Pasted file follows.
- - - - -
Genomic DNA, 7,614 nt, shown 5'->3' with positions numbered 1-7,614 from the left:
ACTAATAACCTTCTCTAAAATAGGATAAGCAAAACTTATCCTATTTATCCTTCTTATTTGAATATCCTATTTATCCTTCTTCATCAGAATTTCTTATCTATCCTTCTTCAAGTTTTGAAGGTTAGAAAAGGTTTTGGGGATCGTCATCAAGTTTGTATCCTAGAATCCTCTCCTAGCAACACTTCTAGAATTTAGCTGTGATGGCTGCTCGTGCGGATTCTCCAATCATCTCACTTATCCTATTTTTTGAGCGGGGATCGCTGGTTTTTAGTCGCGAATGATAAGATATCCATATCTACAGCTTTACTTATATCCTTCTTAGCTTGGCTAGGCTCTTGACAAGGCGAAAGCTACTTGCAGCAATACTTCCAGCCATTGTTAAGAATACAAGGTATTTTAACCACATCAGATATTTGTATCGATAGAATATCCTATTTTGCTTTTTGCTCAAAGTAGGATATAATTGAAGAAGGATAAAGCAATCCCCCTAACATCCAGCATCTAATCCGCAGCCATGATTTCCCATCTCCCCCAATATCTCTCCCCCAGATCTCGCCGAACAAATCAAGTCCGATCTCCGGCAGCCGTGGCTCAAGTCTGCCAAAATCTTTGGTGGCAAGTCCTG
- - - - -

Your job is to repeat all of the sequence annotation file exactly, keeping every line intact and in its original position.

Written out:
Genomic DNA, 7,614 nt, shown 5'->3' with positions numbered 1-7,614 from the left:
ACTAATAACCTTCTCTAAAATAGGATAAGCAAAACTTATCCTATTTATCCTTCTTATTTGAATATCCTATTTATCCTTCTTCATCAGAATTTCTTATCTATCCTTCTTCAAGTTTTGAAGGTTAGAAAAGGTTTTGGGGATCGTCATCAAGTTTGTATCCTAGAATCCTCTCCTAGCAACACTTCTAGAATTTAGCTGTGATGGCTGCTCGTGCGGATTCTCCAATCATCTCACTTATCCTATTTTTTGAGCGGGGATCGCTGGTTTTTAGTCGCGAATGATAAGATATCCATATCTACAGCTTTACTTATATCCTTCTTAGCTTGGCTAGGCTCTTGACAAGGCGAAAGCTACTTGCAGCAATACTTCCAGCCATTGTTAAGAATACAAGGTATTTTAACCACATCAGATATTTGTATCGATAGAATATCCTATTTTGCTTTTTGCTCAAAGTAGGATATAATTGAAGAAGGATAAAGCAATCCCCCTAACATCCAGCATCTAATCCGCAGCCATGATTTCCCATCTCCCCCAATATCTCTCCCCCAGATCTCGCCGAACAAATCAAGTCCGATCTCCGGCAGCCGTGGCTCAAGTCTGCCAAAATCTTTGGTGGCAAGTCCTG